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Monday, July 23, 2007

Bees and Books

A study in the Journal of Applied Ecology has shown that bumblebees are more likely to nest in Gardens than they are in habitats such as woodlands and grasslands. This gives further evidence to the importance of the garden to wildlife.

And whilst I'm here I saw three interesting field guides the other day.

Philip's have issued the Guide to Butterflies of Britain and Ireland by JA Thomas and Guide to Birds of Britain and Europe by Hakan Delin and Lars Svensson.

The former is particularly impressive. It has a 16 page section with drawings by Richard Lewington showing relevant species together for quick identification and then has more detailed info (2 pages per flutter).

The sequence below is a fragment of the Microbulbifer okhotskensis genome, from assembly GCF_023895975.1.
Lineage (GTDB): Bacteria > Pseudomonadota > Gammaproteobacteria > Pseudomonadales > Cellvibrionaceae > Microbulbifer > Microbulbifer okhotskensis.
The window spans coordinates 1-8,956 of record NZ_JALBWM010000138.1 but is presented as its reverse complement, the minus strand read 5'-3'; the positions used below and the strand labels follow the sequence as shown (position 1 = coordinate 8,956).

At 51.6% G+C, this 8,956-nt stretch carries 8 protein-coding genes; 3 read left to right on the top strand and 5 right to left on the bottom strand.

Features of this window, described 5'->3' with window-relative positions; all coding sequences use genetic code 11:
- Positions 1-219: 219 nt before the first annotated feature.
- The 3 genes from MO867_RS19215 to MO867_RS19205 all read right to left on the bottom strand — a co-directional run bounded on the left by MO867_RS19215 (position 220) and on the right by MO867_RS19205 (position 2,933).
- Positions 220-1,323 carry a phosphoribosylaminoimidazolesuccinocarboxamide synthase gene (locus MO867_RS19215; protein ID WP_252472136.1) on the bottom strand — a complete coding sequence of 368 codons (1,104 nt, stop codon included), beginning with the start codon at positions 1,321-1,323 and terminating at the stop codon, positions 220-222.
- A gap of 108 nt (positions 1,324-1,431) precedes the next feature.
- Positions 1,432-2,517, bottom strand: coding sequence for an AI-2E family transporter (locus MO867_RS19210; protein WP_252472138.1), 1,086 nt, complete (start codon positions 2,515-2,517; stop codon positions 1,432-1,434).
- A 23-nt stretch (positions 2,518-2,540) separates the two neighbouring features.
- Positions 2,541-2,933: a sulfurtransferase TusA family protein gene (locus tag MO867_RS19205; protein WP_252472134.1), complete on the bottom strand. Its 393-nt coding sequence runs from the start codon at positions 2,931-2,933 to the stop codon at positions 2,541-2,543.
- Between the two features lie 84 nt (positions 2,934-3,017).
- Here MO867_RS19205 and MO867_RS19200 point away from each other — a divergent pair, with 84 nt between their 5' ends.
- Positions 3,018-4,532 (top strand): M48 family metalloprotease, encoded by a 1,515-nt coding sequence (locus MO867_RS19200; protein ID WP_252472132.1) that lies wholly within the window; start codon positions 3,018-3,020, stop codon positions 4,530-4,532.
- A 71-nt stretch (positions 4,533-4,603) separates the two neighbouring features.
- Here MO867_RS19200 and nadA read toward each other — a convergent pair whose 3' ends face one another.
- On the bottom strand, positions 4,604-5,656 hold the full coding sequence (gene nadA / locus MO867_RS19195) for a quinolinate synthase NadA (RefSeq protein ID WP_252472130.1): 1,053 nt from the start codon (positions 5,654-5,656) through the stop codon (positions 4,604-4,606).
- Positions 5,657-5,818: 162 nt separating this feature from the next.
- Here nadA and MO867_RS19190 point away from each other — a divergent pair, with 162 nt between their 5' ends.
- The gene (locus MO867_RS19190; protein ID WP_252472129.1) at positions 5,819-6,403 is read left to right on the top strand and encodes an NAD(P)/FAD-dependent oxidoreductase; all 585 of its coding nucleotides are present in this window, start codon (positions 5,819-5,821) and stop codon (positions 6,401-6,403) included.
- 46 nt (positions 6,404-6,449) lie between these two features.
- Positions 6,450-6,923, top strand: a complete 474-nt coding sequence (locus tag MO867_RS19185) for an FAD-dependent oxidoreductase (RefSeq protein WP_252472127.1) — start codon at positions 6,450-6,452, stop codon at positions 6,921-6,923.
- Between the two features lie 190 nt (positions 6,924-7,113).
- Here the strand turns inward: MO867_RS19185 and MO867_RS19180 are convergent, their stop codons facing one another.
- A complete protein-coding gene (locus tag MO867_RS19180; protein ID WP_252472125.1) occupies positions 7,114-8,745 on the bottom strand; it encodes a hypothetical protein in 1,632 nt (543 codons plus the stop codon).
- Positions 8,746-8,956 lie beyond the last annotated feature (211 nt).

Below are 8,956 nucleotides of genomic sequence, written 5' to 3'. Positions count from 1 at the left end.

The bird guide is based on an old guide by Bertel Brunn and Arthur Singer with 32% of the plates being newly commissioned. It is not as complete as the excellent Collins Birdguide but is still more than adequate (covering 500 species) and treats Caspian Gull as a separate species (first time I can remember seeing this). Its also smaller than Collins.

Both are priced at £9.99 and can be got cheaper off of Amazon.

Another worth looking at is Insects of Britain and Western Europe by Michael Chinery. This is published by Domino and is a revision of a book first out in 1986. It uses illustrations and looks like a nice book for sticking in a ruck sack whilst out.

Obviously there will be more specialist literature available (moths and Dragonflies for instance) but at £14.99 looks a nice book (I do wish it was Britain only though).

1 comment:

KAZ said...

And speaking of bumblebees - there was a woman on the radio this morning who had a beekeeper bring his bees to her house. They stung her on the knees and she insisted it cured her arthritis.
I believed her - isn't nature wonderful.